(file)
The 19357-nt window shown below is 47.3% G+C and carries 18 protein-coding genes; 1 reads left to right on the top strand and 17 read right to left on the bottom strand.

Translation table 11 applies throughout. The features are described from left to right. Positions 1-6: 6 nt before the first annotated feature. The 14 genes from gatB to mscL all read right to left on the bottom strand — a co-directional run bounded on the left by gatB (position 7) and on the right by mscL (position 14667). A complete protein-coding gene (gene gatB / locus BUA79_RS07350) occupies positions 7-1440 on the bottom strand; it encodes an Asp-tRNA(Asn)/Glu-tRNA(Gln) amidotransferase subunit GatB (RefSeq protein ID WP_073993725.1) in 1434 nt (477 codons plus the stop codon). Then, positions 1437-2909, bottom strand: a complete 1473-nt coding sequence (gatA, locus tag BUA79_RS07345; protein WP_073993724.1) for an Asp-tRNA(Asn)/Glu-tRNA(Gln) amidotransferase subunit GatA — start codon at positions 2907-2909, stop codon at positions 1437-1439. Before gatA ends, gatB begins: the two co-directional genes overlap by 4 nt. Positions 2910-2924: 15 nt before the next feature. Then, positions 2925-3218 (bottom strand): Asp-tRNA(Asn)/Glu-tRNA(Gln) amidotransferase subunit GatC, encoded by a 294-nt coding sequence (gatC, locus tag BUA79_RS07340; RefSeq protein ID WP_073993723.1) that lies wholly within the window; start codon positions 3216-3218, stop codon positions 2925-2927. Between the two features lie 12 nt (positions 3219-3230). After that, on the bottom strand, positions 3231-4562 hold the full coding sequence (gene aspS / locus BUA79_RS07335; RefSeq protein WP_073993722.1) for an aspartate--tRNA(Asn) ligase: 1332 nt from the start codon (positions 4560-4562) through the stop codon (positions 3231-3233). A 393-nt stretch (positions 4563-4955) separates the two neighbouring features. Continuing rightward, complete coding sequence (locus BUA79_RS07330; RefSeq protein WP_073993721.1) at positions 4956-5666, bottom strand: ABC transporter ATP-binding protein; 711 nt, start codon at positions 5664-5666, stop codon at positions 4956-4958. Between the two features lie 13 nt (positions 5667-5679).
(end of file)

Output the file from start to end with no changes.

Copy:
The 19357-nt window shown below is 47.3% G+C and carries 18 protein-coding genes; 1 reads left to right on the top strand and 17 read right to left on the bottom strand.

Translation table 11 applies throughout. The features are described from left to right. Positions 1-6: 6 nt before the first annotated feature. The 14 genes from gatB to mscL all read right to left on the bottom strand — a co-directional run bounded on the left by gatB (position 7) and on the right by mscL (position 14667). A complete protein-coding gene (gene gatB / locus BUA79_RS07350) occupies positions 7-1440 on the bottom strand; it encodes an Asp-tRNA(Asn)/Glu-tRNA(Gln) amidotransferase subunit GatB (RefSeq protein ID WP_073993725.1) in 1434 nt (477 codons plus the stop codon). Then, positions 1437-2909, bottom strand: a complete 1473-nt coding sequence (gatA, locus tag BUA79_RS07345; protein WP_073993724.1) for an Asp-tRNA(Asn)/Glu-tRNA(Gln) amidotransferase subunit GatA — start codon at positions 2907-2909, stop codon at positions 1437-1439. Before gatA ends, gatB begins: the two co-directional genes overlap by 4 nt. Positions 2910-2924: 15 nt before the next feature. Then, positions 2925-3218 (bottom strand): Asp-tRNA(Asn)/Glu-tRNA(Gln) amidotransferase subunit GatC, encoded by a 294-nt coding sequence (gatC, locus tag BUA79_RS07340; RefSeq protein ID WP_073993723.1) that lies wholly within the window; start codon positions 3216-3218, stop codon positions 2925-2927. Between the two features lie 12 nt (positions 3219-3230). After that, on the bottom strand, positions 3231-4562 hold the full coding sequence (gene aspS / locus BUA79_RS07335; RefSeq protein WP_073993722.1) for an aspartate--tRNA(Asn) ligase: 1332 nt from the start codon (positions 4560-4562) through the stop codon (positions 3231-3233). A 393-nt stretch (positions 4563-4955) separates the two neighbouring features. Continuing rightward, complete coding sequence (locus BUA79_RS07330; RefSeq protein WP_073993721.1) at positions 4956-5666, bottom strand: ABC transporter ATP-binding protein; 711 nt, start codon at positions 5664-5666, stop codon at positions 4956-4958. Between the two features lie 13 nt (positions 5667-5679).